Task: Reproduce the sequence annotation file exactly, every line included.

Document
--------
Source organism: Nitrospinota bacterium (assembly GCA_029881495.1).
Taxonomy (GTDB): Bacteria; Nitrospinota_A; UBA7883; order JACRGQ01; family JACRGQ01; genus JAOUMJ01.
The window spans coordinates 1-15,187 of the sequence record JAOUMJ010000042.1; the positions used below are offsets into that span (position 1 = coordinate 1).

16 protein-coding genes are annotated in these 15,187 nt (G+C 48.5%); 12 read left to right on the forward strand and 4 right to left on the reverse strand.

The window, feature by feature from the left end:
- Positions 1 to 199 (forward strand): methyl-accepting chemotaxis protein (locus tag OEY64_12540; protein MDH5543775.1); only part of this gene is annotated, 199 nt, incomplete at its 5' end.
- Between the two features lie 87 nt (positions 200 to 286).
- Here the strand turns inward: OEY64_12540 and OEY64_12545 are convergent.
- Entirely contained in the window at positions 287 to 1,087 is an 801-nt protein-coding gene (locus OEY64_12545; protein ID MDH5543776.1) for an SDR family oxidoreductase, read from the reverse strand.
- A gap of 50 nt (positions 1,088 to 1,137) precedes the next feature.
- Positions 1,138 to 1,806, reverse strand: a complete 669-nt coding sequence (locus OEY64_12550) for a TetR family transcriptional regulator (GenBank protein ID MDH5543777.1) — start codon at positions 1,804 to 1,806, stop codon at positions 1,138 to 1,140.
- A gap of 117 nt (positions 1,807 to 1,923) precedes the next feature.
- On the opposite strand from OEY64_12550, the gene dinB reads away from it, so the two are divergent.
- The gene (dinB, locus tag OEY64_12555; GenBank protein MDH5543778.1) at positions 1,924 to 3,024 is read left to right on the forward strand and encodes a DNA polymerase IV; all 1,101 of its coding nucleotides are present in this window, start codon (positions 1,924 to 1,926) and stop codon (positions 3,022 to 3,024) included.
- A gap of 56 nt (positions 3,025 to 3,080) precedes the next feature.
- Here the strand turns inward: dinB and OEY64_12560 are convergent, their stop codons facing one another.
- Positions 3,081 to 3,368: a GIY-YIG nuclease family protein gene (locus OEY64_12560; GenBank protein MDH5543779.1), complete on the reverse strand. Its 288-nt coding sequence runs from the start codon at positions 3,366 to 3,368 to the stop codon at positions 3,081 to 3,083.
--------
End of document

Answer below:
Source organism: Nitrospinota bacterium (assembly GCA_029881495.1).
Taxonomy (GTDB): Bacteria; Nitrospinota_A; UBA7883; order JACRGQ01; family JACRGQ01; genus JAOUMJ01.
The window spans coordinates 1-15,187 of the sequence record JAOUMJ010000042.1; the positions used below are offsets into that span (position 1 = coordinate 1).

16 protein-coding genes are annotated in these 15,187 nt (G+C 48.5%); 12 read left to right on the forward strand and 4 right to left on the reverse strand.

The window, feature by feature from the left end:
- Positions 1 to 199 (forward strand): methyl-accepting chemotaxis protein (locus tag OEY64_12540; protein MDH5543775.1); only part of this gene is annotated, 199 nt, incomplete at its 5' end.
- Between the two features lie 87 nt (positions 200 to 286).
- Here the strand turns inward: OEY64_12540 and OEY64_12545 are convergent.
- Entirely contained in the window at positions 287 to 1,087 is an 801-nt protein-coding gene (locus OEY64_12545; protein ID MDH5543776.1) for an SDR family oxidoreductase, read from the reverse strand.
- A gap of 50 nt (positions 1,088 to 1,137) precedes the next feature.
- Positions 1,138 to 1,806, reverse strand: a complete 669-nt coding sequence (locus OEY64_12550) for a TetR family transcriptional regulator (GenBank protein ID MDH5543777.1) — start codon at positions 1,804 to 1,806, stop codon at positions 1,138 to 1,140.
- A gap of 117 nt (positions 1,807 to 1,923) precedes the next feature.
- On the opposite strand from OEY64_12550, the gene dinB reads away from it, so the two are divergent.
- The gene (dinB, locus tag OEY64_12555; GenBank protein MDH5543778.1) at positions 1,924 to 3,024 is read left to right on the forward strand and encodes a DNA polymerase IV; all 1,101 of its coding nucleotides are present in this window, start codon (positions 1,924 to 1,926) and stop codon (positions 3,022 to 3,024) included.
- A gap of 56 nt (positions 3,025 to 3,080) precedes the next feature.
- Here the strand turns inward: dinB and OEY64_12560 are convergent, their stop codons facing one another.
- Positions 3,081 to 3,368: a GIY-YIG nuclease family protein gene (locus OEY64_12560; GenBank protein MDH5543779.1), complete on the reverse strand. Its 288-nt coding sequence runs from the start codon at positions 3,366 to 3,368 to the stop codon at positions 3,081 to 3,083.